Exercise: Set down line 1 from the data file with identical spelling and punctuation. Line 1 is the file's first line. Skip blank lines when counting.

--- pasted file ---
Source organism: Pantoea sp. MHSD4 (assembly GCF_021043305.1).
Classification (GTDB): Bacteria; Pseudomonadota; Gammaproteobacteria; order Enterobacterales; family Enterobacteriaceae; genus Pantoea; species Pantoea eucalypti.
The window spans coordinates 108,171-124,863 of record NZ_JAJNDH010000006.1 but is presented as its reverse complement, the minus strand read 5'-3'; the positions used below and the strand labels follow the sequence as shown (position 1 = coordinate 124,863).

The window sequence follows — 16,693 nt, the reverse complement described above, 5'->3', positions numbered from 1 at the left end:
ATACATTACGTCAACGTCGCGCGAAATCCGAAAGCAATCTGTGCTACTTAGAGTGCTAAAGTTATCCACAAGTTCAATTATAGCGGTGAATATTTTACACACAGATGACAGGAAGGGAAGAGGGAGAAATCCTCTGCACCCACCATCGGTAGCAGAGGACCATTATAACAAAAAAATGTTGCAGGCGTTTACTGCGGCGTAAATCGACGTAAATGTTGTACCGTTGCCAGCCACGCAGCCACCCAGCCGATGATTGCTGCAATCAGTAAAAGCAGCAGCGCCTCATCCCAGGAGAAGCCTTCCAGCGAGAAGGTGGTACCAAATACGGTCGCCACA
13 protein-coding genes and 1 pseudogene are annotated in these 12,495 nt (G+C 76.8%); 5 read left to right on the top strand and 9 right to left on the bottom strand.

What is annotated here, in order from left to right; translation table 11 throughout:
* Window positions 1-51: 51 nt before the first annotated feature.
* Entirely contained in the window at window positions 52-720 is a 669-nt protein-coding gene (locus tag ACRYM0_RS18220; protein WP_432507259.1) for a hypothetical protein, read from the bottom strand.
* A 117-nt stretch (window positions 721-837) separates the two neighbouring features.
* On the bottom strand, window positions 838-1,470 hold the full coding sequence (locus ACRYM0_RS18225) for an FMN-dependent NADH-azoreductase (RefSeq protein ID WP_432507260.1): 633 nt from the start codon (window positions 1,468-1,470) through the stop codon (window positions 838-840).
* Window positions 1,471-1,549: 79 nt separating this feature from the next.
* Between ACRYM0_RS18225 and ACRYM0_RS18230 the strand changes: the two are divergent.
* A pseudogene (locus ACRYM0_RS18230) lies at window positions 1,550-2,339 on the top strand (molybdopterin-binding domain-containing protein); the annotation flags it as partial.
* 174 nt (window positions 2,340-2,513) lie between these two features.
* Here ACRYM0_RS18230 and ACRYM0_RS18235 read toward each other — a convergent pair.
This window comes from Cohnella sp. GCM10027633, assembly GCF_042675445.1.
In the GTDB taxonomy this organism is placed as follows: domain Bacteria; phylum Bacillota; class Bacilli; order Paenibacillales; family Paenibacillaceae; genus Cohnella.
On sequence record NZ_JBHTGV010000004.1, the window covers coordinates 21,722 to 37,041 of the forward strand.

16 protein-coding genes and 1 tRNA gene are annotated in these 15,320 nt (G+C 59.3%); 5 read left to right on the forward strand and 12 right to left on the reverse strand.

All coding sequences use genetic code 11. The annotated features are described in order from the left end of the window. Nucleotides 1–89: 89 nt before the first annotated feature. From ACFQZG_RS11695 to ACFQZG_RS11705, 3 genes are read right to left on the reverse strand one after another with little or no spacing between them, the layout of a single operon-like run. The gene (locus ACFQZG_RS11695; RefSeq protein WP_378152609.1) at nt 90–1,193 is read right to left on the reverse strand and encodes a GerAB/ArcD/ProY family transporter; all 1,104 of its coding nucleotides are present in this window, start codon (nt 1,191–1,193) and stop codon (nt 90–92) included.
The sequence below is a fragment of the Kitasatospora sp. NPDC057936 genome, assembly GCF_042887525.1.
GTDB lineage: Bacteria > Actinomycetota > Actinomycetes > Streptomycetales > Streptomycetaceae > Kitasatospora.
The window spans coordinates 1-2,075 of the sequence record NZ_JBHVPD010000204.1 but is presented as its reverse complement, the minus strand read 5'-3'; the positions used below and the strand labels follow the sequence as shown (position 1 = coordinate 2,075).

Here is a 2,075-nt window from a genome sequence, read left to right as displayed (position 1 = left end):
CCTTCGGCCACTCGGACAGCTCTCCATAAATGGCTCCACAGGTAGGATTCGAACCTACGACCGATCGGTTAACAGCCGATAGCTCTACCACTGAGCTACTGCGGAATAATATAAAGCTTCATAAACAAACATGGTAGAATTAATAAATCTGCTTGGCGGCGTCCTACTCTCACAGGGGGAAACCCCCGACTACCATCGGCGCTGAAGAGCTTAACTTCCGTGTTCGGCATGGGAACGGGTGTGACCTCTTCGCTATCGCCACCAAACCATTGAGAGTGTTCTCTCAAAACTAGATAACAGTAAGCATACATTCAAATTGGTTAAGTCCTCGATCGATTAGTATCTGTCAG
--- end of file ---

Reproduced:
Source organism: Pantoea sp. MHSD4 (assembly GCF_021043305.1).